Our favourite March plants

Daffodils, bellis daisy, primula and heather

Whatever the weather, March marks the start of spring! And for us gardeners, the excitement is palpable. New shoots are erupting everywhere and there’s a burgeoning array of plants to bring colour to our gardens. Here, we share our favourites. There’s something for every space, whether you want a pot to brighten a patio or a statement shrub to bring years of pleasure. Our choices include recommendations from the Gardeners’ World team and familiar faces from across the gardening industry.

Find more March inspiration:

Almond tree

Almond trees grow best in milder areas, training against a south-facing wall will help protect it

Chosen by Sue Kent, Gardeners’ World presenter

My almond tree, covered in blossom, is a real March highlight for me, especially as the blossom was an unexpected bonus! I planted the tree because I love growing my own food and harvesting my own nuts is a step nearer self-sufficiency – and luckily squirrels don’t seem to like them.

Chrysosplenium macrophyllum

Also known as giant golden saxifrage, it’s perfect for brightening a shady corner in February-March

Chosen by Nick Bailey, Gardeners’ World presenter

I did a double take when I first encountered this bergenia-looking perennial, thanks to its unique green-white umbel-like flowers studded with pink stamens! Ideal for dappled shade, its large and lush leaves eventually form a ground-covering carpet.

Narcissus ‘Tête-à-Tête’

At only 15cm tall, Narcissus ‘Tête-à-Tête’ can be grown in pots or at the front of borders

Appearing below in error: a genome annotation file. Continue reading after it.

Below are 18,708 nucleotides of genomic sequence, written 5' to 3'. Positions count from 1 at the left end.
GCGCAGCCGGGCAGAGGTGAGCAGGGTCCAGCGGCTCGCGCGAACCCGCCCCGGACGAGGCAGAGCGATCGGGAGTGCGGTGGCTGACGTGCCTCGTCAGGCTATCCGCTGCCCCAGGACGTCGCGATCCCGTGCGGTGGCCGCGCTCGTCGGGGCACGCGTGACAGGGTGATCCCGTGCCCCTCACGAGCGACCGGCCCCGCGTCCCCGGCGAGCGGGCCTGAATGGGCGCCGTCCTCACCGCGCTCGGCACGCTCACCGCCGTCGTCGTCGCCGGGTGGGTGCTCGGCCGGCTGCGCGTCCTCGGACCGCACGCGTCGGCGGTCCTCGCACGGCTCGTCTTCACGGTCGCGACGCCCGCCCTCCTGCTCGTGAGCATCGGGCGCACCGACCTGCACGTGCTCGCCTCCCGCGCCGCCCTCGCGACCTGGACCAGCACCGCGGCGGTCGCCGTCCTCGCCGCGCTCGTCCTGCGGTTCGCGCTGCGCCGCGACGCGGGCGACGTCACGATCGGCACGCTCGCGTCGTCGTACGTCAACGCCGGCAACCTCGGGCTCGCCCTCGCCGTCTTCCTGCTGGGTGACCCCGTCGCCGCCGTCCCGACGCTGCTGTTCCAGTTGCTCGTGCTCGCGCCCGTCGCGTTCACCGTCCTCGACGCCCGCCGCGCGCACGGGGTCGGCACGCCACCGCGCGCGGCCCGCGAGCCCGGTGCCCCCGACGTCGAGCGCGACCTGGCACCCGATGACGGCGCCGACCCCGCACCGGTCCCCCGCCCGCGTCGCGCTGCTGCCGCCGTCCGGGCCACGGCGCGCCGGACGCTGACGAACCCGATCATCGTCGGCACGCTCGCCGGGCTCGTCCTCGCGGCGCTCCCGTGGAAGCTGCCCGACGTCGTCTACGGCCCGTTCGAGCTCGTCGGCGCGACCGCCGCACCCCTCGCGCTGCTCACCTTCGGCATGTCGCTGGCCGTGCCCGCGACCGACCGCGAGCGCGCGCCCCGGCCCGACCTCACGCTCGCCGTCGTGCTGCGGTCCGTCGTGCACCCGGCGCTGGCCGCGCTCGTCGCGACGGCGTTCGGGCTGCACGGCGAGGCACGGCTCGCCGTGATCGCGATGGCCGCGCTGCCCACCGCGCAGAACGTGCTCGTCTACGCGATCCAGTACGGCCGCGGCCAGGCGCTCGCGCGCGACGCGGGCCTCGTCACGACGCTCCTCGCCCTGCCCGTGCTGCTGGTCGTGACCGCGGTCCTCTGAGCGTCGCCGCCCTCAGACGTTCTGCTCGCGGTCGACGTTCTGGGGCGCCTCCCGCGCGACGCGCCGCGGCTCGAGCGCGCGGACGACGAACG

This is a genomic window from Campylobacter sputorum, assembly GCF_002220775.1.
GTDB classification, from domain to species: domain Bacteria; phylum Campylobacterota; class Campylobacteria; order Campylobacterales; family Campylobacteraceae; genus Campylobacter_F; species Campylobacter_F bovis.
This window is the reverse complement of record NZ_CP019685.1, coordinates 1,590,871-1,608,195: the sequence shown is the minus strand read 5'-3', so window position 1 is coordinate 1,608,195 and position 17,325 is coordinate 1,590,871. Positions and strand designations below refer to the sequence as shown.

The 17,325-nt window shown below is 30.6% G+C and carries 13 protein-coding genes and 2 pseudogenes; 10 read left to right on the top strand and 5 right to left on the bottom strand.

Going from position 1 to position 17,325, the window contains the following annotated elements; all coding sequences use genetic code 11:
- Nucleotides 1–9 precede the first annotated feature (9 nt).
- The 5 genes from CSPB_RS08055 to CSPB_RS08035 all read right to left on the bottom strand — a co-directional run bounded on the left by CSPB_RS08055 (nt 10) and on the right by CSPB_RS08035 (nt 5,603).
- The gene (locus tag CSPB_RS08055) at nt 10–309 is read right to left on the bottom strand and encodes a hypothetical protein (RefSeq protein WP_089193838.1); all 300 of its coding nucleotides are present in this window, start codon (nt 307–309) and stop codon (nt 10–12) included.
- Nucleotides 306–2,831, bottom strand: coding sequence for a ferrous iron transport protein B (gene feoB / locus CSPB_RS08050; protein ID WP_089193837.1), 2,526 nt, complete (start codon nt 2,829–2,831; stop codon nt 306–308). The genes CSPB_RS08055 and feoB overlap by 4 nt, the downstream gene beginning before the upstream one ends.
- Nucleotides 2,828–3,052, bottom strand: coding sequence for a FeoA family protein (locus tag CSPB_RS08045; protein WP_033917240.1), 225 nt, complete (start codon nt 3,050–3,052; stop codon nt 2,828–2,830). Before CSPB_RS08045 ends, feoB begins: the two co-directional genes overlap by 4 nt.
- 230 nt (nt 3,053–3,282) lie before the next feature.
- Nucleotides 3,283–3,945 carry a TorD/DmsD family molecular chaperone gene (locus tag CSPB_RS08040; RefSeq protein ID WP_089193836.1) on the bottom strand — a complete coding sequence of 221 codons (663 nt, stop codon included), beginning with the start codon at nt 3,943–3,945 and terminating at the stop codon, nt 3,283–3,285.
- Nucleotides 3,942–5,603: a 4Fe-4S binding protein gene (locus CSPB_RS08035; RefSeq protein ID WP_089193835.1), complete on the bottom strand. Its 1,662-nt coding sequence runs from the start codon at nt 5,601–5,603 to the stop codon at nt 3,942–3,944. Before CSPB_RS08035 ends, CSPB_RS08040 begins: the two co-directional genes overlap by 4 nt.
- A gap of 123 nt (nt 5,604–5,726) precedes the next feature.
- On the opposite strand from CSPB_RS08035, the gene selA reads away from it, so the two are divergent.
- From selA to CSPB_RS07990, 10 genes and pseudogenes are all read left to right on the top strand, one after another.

Chosen by Kevin Smith, head of content

Great value, easy to grow and full of spring cheer, this mini daff has been my go-to choice for as long as I can remember. I grow Narcissus ‘Tête-à-Tête’ in plain terracotta pots and place them on the deck, right outside my kitchen window – the perfect way to enjoy them without having to venture into the cold!


Flowering quince chosen by Catherine Mansley

Chosen by Catherine Mansley, digital editor

Flowering quinces provide such a welcome burst of colour, with their chunky pink flowers, held on bare stems. These are the ultimate unfussy plant, they will grow in almost any soil, in sun or partial shade, and you can train them into an informal hedge or to grow up a wall.

Primula Pretty Polly

Primula Pretty Polly is a giant, double polyanthus, with up to 15 flowers on a single stem

Chosen by Michael Perry, presenter and plant lover

A real step forward for plant breeding, and bred just outside Cambridge. A Polyanthus-style stem, topped with double flowers, in all sorts of chic colours. It makes a joyful punctuation to a cool season bedding scene, or why not give it pride of place in a pot on an outdoor table top.

Clematis ‘Apple Blossom’

Clematis ‘Apple Blossom’ produces a mass of small flowers. It is vigorous and can grow to 3mx5m

Chosen by Emma Crawforth, horticultural editor

Almost out of nowhere, a blanket of pink-blushed flowers overwhelm my garden fence, saying “spring is here!” This evergreen climber is only frost-hardy, so grow it in a sunny, sheltered spot where you can enjoy its almond scented flowers.

Leucojum aestivum

Snowflakes need moist, bog-like soil to thrive, and can be planted ‘in the green’ after flowering

Chosen by Lily Middleton, content creator

I’ll never forget the time when, early in my career, I mistook a snowflake for a snowdrop – never again! They tend to be bigger than snowdrops, with green markings on their flowers, and are a wonderful addition to the spring garden.

Narcissus pseudonarcissus

Our native daffodil looks wonderful naturalised in grass as it would grow in the wild

Chosen by Oliver Parsons, horticultural sub-editor

It’s been a cold, wet winter, and it seems like spring may never happen again. Then it happens – you’re walking to work through a park one morning and these beauties are there for you, shouting their little yellow heads off and cheering everyone up as they go. And it means it must be my birthday soon, too.



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